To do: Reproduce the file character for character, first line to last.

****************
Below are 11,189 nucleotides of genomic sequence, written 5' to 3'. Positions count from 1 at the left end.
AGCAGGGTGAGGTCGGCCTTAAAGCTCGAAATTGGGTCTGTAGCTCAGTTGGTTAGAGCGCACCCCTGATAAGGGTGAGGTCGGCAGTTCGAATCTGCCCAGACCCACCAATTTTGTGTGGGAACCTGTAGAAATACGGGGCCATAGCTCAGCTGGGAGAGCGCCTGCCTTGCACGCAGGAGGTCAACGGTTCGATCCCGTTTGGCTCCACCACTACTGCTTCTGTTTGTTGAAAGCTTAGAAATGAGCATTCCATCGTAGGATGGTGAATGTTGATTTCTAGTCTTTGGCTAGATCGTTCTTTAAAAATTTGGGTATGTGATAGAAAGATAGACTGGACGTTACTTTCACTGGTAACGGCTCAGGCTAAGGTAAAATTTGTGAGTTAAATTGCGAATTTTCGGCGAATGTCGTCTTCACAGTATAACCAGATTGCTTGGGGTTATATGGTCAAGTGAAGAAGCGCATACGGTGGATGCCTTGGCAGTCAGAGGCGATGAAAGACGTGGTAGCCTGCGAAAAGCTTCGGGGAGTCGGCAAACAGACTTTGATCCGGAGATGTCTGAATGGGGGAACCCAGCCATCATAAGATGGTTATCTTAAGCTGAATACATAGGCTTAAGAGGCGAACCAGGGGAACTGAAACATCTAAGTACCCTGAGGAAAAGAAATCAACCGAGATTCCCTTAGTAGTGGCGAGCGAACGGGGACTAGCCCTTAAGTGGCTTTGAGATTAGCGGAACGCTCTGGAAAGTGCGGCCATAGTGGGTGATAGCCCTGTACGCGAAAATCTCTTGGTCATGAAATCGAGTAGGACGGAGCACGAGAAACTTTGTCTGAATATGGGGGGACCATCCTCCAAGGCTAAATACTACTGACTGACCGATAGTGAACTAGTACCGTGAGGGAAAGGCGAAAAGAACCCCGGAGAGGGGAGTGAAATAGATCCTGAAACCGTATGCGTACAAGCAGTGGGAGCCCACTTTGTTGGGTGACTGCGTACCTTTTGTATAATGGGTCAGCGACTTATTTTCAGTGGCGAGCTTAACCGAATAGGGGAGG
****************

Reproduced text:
Below are 11,189 nucleotides of genomic sequence, written 5' to 3'. Positions count from 1 at the left end.
AGCAGGGTGAGGTCGGCCTTAAAGCTCGAAATTGGGTCTGTAGCTCAGTTGGTTAGAGCGCACCCCTGATAAGGGTGAGGTCGGCAGTTCGAATCTGCCCAGACCCACCAATTTTGTGTGGGAACCTGTAGAAATACGGGGCCATAGCTCAGCTGGGAGAGCGCCTGCCTTGCACGCAGGAGGTCAACGGTTCGATCCCGTTTGGCTCCACCACTACTGCTTCTGTTTGTTGAAAGCTTAGAAATGAGCATTCCATCGTAGGATGGTGAATGTTGATTTCTAGTCTTTGGCTAGATCGTTCTTTAAAAATTTGGGTATGTGATAGAAAGATAGACTGGACGTTACTTTCACTGGTAACGGCTCAGGCTAAGGTAAAATTTGTGAGTTAAATTGCGAATTTTCGGCGAATGTCGTCTTCACAGTATAACCAGATTGCTTGGGGTTATATGGTCAAGTGAAGAAGCGCATACGGTGGATGCCTTGGCAGTCAGAGGCGATGAAAGACGTGGTAGCCTGCGAAAAGCTTCGGGGAGTCGGCAAACAGACTTTGATCCGGAGATGTCTGAATGGGGGAACCCAGCCATCATAAGATGGTTATCTTAAGCTGAATACATAGGCTTAAGAGGCGAACCAGGGGAACTGAAACATCTAAGTACCCTGAGGAAAAGAAATCAACCGAGATTCCCTTAGTAGTGGCGAGCGAACGGGGACTAGCCCTTAAGTGGCTTTGAGATTAGCGGAACGCTCTGGAAAGTGCGGCCATAGTGGGTGATAGCCCTGTACGCGAAAATCTCTTGGTCATGAAATCGAGTAGGACGGAGCACGAGAAACTTTGTCTGAATATGGGGGGACCATCCTCCAAGGCTAAATACTACTGACTGACCGATAGTGAACTAGTACCGTGAGGGAAAGGCGAAAAGAACCCCGGAGAGGGGAGTGAAATAGATCCTGAAACCGTATGCGTACAAGCAGTGGGAGCCCACTTTGTTGGGTGACTGCGTACCTTTTGTATAATGGGTCAGCGACTTATTTTCAGTGGCGAGCTTAACCGAATAGGGGAGG